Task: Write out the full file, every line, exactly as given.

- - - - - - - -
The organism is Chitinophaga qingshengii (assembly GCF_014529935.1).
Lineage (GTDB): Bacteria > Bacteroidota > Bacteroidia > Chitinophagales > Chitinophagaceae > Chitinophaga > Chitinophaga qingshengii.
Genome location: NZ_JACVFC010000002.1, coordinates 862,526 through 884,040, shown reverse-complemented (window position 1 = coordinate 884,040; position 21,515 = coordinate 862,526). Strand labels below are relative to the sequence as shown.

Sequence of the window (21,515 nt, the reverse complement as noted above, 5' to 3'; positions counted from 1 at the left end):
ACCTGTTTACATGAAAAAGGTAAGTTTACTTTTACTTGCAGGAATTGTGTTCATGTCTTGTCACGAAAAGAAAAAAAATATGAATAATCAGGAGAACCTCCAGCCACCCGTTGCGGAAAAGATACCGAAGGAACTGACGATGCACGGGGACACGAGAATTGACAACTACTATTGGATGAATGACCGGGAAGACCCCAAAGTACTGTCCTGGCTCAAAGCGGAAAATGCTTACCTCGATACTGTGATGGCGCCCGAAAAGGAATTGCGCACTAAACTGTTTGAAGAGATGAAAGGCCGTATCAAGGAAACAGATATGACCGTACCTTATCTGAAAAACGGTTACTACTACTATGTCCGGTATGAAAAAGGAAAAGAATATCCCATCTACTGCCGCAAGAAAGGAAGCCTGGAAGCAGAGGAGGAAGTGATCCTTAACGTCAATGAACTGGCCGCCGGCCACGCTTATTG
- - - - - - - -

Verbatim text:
The organism is Chitinophaga qingshengii (assembly GCF_014529935.1).
Lineage (GTDB): Bacteria > Bacteroidota > Bacteroidia > Chitinophagales > Chitinophagaceae > Chitinophaga > Chitinophaga qingshengii.
Genome location: NZ_JACVFC010000002.1, coordinates 862,526 through 884,040, shown reverse-complemented (window position 1 = coordinate 884,040; position 21,515 = coordinate 862,526). Strand labels below are relative to the sequence as shown.

Sequence of the window (21,515 nt, the reverse complement as noted above, 5' to 3'; positions counted from 1 at the left end):
ACCTGTTTACATGAAAAAGGTAAGTTTACTTTTACTTGCAGGAATTGTGTTCATGTCTTGTCACGAAAAGAAAAAAAATATGAATAATCAGGAGAACCTCCAGCCACCCGTTGCGGAAAAGATACCGAAGGAACTGACGATGCACGGGGACACGAGAATTGACAACTACTATTGGATGAATGACCGGGAAGACCCCAAAGTACTGTCCTGGCTCAAAGCGGAAAATGCTTACCTCGATACTGTGATGGCGCCCGAAAAGGAATTGCGCACTAAACTGTTTGAAGAGATGAAAGGCCGTATCAAGGAAACAGATATGACCGTACCTTATCTGAAAAACGGTTACTACTACTATGTCCGGTATGAAAAAGGAAAAGAATATCCCATCTACTGCCGCAAGAAAGGAAGCCTGGAAGCAGAGGAGGAAGTGATCCTTAACGTCAATGAACTGGCCGCCGGCCACGCTTATTG